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Update September, 2019


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Film Review: In Tarantino’s latest, a radiant Hollywood fable

This image shows Leonardo DiCaprio in Quentin Tarantino’s “Once Upon a Time in Hollywood.” (Andrew Cooper/Sony-Columbia Pictures via AP)

Jake Coyle

Los Angeles (AP) - Quentin Tarantino has, for a while now, been reminding us what’s so great about movies — or at least, what he thinks is so great about them.

He’s made an old-fashioned double-feature (“Death Proof,” of “Grindhouse”), resurrected the wide-screen format of 70mm Ultra Panavision (“The Hateful Eight”) and generally presided as the pre-eminent B-movie evangelist for a generation. The power and thrill of exploitation movies, he has earnestly espoused, can conquer all evils — or at least slavery (“Django Unchained”) and the Nazis (“Inglourious Basterds”).

But “Once Upon a Time ... in Hollywood,” set in 1969 Los Angeles, is Tarantino’s most affectionate and poignant ode yet to the movie business. It’s a breezy, woozy Hollywood fable that luxuriates in the simple pleasures of the movies and the colorful swirl of the Dream Factory’s backlot. Some pleasures are nostalgic, and some — like driving down Sunset Boulevard or martinis at Musso & Frank — are everlasting.

Here, movie love feels contagious, like something in the air. In one of the film’s best scenes, Margot Robbie’s Sharon Tate explains at a theater’s ticket office that she’s in the movie, the newly released caper “The Wrecking Crew,” (“I’m the klutz!” she says cheerfully). Inside, she giggles with delight at seeing herself on the big screen, giddily mimicking her character’s martial-arts moves and watching to see if the audience laughs at one of her lines. (They do.)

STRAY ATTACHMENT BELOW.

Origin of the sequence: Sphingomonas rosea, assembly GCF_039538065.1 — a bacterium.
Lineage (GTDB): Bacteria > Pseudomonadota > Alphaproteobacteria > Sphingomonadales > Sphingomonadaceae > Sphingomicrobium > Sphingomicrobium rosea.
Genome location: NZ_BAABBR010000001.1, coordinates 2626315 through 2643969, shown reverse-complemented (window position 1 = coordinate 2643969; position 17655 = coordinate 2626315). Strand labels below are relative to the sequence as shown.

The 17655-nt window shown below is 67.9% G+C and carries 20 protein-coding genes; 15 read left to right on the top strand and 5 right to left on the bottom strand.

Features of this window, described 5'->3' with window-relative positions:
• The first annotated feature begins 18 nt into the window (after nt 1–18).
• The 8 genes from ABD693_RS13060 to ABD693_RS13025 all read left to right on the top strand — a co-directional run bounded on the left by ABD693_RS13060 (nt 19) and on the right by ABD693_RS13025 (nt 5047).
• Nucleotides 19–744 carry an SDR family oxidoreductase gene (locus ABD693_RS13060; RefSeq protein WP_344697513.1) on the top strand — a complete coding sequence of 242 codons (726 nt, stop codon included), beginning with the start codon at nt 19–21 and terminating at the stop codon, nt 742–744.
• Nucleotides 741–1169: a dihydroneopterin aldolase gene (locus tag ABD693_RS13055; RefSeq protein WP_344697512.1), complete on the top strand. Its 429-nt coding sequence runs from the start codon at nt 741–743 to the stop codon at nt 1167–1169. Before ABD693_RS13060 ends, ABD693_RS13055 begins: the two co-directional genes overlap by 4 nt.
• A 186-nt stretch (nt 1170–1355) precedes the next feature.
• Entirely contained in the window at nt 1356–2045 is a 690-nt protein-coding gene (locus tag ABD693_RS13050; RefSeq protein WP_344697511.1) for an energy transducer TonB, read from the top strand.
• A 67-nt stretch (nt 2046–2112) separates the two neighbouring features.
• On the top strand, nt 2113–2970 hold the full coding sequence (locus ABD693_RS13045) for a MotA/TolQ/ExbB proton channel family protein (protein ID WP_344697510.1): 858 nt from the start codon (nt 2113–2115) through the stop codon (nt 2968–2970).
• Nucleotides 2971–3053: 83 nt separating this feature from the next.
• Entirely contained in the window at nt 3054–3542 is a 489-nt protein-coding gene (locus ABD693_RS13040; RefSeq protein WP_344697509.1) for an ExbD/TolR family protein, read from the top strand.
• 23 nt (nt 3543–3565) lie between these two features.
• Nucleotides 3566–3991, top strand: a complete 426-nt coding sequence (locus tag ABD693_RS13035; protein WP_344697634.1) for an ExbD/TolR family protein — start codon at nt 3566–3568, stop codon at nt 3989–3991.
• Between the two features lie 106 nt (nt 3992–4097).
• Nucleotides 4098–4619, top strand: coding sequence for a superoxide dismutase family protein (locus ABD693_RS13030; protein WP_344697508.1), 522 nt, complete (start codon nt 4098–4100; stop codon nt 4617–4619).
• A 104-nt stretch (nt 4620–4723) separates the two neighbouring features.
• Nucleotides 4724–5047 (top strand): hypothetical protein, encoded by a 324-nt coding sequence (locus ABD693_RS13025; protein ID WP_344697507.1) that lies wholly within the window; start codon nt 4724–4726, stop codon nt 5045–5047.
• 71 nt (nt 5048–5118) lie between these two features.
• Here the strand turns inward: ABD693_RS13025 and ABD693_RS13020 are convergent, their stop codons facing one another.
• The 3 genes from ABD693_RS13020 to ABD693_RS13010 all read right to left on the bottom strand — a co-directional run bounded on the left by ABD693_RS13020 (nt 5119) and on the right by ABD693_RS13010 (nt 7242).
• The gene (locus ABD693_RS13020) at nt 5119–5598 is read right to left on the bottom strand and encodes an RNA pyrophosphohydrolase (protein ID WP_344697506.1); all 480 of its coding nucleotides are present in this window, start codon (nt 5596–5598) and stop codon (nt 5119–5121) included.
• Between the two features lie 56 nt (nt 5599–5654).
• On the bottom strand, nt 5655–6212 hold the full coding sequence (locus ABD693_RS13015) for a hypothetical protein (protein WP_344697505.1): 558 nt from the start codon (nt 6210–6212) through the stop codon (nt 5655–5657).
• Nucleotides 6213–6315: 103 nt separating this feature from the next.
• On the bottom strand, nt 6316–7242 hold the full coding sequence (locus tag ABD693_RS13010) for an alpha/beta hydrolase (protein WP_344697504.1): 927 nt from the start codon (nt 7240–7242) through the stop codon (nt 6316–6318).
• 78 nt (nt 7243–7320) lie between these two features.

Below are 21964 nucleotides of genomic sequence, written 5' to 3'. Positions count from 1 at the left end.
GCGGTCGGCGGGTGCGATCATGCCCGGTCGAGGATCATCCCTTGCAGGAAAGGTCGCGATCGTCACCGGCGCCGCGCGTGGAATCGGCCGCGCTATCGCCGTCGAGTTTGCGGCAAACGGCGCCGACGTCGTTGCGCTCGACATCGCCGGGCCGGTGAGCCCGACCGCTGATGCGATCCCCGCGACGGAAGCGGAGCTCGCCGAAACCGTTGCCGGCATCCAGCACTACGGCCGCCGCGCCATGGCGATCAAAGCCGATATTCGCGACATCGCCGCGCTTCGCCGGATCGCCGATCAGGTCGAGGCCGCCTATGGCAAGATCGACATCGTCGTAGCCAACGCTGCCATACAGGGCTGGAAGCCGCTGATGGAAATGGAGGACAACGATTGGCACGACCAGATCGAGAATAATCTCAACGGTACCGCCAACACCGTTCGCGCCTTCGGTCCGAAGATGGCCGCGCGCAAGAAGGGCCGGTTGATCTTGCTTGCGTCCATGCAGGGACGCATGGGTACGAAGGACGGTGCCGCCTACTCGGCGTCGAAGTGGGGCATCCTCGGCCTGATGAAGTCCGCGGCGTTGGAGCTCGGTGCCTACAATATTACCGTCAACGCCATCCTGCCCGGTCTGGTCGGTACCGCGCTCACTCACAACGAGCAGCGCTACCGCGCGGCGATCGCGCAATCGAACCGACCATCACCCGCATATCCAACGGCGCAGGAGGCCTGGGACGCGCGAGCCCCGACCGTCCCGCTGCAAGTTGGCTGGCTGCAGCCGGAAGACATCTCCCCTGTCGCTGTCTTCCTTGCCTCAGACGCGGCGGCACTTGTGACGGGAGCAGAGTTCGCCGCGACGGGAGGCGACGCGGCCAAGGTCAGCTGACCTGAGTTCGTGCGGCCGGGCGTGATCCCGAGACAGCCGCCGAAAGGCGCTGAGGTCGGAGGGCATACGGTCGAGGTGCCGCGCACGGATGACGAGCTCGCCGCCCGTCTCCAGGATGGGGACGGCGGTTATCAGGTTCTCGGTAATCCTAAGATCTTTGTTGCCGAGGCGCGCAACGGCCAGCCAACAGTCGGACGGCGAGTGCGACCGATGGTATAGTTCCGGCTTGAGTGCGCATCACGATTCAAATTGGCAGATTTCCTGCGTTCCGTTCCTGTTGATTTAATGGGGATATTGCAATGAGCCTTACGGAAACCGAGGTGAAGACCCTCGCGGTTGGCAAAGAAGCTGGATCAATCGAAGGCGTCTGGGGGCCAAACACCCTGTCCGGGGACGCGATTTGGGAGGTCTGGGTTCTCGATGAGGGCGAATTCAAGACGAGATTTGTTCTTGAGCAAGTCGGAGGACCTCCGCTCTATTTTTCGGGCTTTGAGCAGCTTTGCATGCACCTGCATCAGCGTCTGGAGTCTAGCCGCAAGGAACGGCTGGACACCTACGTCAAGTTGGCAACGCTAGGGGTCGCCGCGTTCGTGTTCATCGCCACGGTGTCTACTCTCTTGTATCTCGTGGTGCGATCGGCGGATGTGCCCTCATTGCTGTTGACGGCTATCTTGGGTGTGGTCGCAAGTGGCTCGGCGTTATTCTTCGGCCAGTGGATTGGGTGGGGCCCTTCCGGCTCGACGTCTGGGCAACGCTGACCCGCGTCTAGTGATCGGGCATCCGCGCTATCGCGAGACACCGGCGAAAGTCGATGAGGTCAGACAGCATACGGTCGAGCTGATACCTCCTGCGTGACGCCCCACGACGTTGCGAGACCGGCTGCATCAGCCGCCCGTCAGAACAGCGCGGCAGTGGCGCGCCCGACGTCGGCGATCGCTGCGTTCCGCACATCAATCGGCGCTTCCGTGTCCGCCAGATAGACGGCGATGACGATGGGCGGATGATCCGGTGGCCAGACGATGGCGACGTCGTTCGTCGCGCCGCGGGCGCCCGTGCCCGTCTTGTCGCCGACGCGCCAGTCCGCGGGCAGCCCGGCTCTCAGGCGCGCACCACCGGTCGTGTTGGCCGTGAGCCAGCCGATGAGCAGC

The pleasures in “Once Upon a Time” are also ours. Tarantino has lowered his typically feverish temperature to a warming simmer, bathing us in the golden California light and the movie-star glow of his leading men, Leonardo DiCaprio and Brad Pitt. They spend copious amounts of time driving through the Hollywood Hills in a creamy Coupe de Ville, riding along like Butch and Sundance and just as nice to look at.

DiCaprio is Rick Dalton, a Burt Reynolds-type actor of TV Westerns (his claim to fame is the ’50s hit “Bounty Law”) whose career is stalling. Pitt is Cliff Booth, his stunt double and best friend, a war veteran with a bad reputation but a friendly, relaxed manner. They have a natural, easy rapport, with Booth doubling as a drinking buddy and support system for Dalton, who’s increasingly anxious about his typecast future. (Al Pacino, as his agent, urges him to head to Italy for a spaghetti Western.)

In DiCaprio’s finest sequence, he chats between takes on a Western called “Lancer” with a frightfully serious Method Acting 8-year-old co-star (Julia Butters) before forgetting his lines. After a bout of self-loathing in his trailer, he returns and nails the scene. DiCaprio, a preternaturally self-possessed actor himself, captures the whole arc beautifully.

When word got out that Tarantino’s latest film would take place around the Manson murders, it was easy to wonder what genre mayhem the director would bring to this epochal moment. We know what carnage resulted when Zed was dead, so what did Tarantino have in store for the demise of the ’60s?

It’s not that “Once Upon a Time ... in Hollywood” doesn’t revolve around that grisly tragedy. It looms always in the background, and eventually in the foreground, too, after Booth picks up a hitchhiker (Margaret Qualley) who leads him to the Manson compound at Spahn Ranch, the former production site of TV and film Westerns where Manson’s mostly female acolytes emerge and Booth goes to check on the owner, an old friend, George Spahn (Bruce Dern). Dalton and Booth are fictional concoctions surrounded by real people, including their neighbors: Tate and her husband, Roman Polanski (Rafal Zawierucha).

By the film’s climax, blood will spill and movie-made historical revisionism will have its day. But I suspect a lot of Tarantino fans will be taken by surprise at the film’s leisurely pace, set more to a (and this a good thing) “Jackie Brown” speed. As in that film, Tarantino isn’t purely living in an over-the-top movie fantasy world, but one teetering intriguingly between dream and reality. The dialogue and action has slowed down enough to allow a little wistfulness and melancholy to creep in.